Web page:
- The Washington Times - Sunday, March 29, 2009

President Obama says he’s still committed to his middle-class tax cuts and will fight Congress to get them passed and made permanent.

“I’m going to be pushing as hard as I can to get it done in this budget. If it’s not done in this budget, then I’m going to keep on pushing for it next year and the year afterward,” Mr. Obama said on CBS’ “Face the Nation” program.

The first two years of the refundable tax credit is already in place, having passed in the stimulus spending bill Mr. Obama signed in February. But Democrats’ budget plans in the House and the Senate do not include a permanent extension of the credit, which can be as much as $400 for an individual or $800 for a married couple.

The fiight over the tax cuts, which Mr. Obama says would cut taxes for 95 percent of Americans, puts him in the same position as his predecessor, President Bush — who won short-term tax cuts in 2001 and 2003, then spent the rest of his tenure fighting to get them made permanent.


“I strongly believe we should continue those tax cuts. We should make them permanent,” Mr. Obama said in the interview, which was recorded Friday and aired Sunday.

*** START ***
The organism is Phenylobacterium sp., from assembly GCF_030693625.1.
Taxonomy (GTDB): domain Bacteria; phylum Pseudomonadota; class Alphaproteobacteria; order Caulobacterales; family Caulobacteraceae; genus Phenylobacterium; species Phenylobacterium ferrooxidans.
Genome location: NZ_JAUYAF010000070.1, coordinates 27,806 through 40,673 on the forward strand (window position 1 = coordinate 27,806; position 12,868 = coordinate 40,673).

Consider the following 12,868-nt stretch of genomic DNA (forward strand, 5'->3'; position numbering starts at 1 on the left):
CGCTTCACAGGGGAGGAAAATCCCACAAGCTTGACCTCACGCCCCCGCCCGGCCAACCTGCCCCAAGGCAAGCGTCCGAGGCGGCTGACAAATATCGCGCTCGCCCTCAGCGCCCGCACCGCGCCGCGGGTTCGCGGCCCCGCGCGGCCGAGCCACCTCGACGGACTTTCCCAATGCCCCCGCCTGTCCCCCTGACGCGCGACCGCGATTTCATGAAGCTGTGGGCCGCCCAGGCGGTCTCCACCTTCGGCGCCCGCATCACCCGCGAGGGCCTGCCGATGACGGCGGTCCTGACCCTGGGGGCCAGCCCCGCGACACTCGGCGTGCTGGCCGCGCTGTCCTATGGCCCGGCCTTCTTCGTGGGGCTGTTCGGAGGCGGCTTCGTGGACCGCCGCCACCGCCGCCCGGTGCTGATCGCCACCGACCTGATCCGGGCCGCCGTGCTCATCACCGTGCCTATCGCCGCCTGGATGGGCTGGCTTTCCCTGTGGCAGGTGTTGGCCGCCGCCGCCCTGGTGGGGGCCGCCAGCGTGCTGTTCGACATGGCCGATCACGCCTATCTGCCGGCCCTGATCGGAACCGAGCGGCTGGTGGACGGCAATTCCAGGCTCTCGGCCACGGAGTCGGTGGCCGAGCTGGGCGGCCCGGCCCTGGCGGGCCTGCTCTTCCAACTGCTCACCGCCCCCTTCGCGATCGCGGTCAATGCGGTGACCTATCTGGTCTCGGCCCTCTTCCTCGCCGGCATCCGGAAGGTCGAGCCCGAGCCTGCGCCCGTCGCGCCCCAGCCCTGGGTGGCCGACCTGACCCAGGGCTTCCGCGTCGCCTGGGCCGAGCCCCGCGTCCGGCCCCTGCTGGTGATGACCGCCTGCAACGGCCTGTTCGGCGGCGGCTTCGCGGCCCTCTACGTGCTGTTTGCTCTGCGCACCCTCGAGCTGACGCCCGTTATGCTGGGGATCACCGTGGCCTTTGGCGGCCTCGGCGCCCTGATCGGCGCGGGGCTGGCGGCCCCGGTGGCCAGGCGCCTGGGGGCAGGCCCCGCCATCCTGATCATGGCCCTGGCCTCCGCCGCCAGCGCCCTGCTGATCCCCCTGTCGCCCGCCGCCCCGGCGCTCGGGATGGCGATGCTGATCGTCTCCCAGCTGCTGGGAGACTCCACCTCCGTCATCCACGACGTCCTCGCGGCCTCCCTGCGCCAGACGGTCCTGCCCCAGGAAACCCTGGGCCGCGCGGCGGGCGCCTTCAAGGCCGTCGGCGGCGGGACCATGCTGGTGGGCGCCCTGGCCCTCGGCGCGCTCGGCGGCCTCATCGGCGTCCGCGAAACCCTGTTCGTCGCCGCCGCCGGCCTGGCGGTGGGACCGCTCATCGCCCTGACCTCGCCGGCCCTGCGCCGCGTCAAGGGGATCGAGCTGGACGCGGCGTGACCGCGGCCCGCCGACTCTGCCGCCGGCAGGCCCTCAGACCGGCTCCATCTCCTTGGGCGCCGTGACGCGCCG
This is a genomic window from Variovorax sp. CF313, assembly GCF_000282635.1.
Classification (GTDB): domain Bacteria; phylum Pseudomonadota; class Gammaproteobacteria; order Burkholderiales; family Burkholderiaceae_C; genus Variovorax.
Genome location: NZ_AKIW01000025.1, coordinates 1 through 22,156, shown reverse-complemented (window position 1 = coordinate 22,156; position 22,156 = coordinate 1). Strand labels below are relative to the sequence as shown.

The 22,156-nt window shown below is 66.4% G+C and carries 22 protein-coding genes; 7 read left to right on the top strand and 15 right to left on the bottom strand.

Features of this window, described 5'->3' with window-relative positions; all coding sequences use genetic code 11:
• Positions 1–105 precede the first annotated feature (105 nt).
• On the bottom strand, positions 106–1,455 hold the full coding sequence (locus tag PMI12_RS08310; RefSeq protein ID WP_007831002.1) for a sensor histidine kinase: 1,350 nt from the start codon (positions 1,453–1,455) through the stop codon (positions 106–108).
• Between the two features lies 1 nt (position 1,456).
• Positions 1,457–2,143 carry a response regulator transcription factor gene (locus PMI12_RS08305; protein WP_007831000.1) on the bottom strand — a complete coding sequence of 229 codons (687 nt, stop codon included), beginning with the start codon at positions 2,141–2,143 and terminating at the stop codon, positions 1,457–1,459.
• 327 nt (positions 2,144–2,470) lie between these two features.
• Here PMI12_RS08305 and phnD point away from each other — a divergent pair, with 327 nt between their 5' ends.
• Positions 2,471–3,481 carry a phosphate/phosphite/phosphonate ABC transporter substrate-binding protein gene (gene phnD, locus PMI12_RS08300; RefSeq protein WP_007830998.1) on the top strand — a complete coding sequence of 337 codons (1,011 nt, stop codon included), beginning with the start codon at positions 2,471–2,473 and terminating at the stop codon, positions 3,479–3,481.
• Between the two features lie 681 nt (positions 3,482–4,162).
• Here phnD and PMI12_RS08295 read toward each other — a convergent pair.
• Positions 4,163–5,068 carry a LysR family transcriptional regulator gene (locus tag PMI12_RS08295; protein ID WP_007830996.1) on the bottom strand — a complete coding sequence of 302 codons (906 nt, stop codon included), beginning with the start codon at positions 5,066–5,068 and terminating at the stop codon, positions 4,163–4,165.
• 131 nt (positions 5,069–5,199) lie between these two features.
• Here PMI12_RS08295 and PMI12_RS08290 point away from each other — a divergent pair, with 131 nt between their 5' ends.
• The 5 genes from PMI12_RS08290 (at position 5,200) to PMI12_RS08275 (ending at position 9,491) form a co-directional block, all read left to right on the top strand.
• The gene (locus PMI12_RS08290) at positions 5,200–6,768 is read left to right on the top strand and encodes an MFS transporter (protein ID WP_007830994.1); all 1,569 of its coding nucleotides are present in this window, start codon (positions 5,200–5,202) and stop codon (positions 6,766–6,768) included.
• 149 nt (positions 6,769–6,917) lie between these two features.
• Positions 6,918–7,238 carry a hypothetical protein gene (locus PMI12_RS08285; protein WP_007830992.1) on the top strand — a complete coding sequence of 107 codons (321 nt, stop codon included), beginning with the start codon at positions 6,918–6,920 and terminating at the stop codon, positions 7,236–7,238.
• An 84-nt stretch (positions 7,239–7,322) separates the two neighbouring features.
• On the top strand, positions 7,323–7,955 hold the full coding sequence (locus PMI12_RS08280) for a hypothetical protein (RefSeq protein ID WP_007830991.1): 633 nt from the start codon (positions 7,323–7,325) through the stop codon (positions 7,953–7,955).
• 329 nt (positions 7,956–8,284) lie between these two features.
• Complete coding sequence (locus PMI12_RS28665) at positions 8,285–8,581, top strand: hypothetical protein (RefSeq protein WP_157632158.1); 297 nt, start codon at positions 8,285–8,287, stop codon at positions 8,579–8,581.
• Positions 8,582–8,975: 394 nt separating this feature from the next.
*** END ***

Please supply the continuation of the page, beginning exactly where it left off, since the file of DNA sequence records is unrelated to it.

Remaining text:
On other topics, Mr. Obama said he sees no reason to speed up his time line for withdrawing most U.S. troops from Iraq, arguing that political reconciliation still needs to occur and Iraq’s armed forces still need the help.

“I am confident that we are moving in the right direction, but Iraq is not yet completed,” he said.

The president has announced a plan to steadily bring home troops through August 2010 but leave up to 50,000 troops in place for what he deems a new, noncombat mission of training and providing security for U.S. interests as well as a potential staging area to fight terrorism.

On Afghanistan, Mr. Obama said his plan, announced Friday, to dispatch an additional 4,000 troops to train Afghan soldiers, in addition to 17,000 troops he already approved, means the United States finally is putting the right resources into that conflict.

Asked by host Bob Schieffer if that increase means this is now Mr. Obama’s war, the president said: “It’s America’s war, and it’s the same war that we intiated after 9/11.”

He also said he does not yet think more National Guard troops are needed on the U.S.-Mexican border, and instead wants to see whether the hundreds of federal law enforcement agents he has asked to redeploy to the border will be able to stop drug violence from spilling over.

“The main thing we need is better enforcement,” he said.

And in advance of his Monday announcement of a plan to help out auto manufacturers, Mr. Obama said the auto industry is not yet on a sustainable path and he will require “a set of sacrifices from all parties involved.”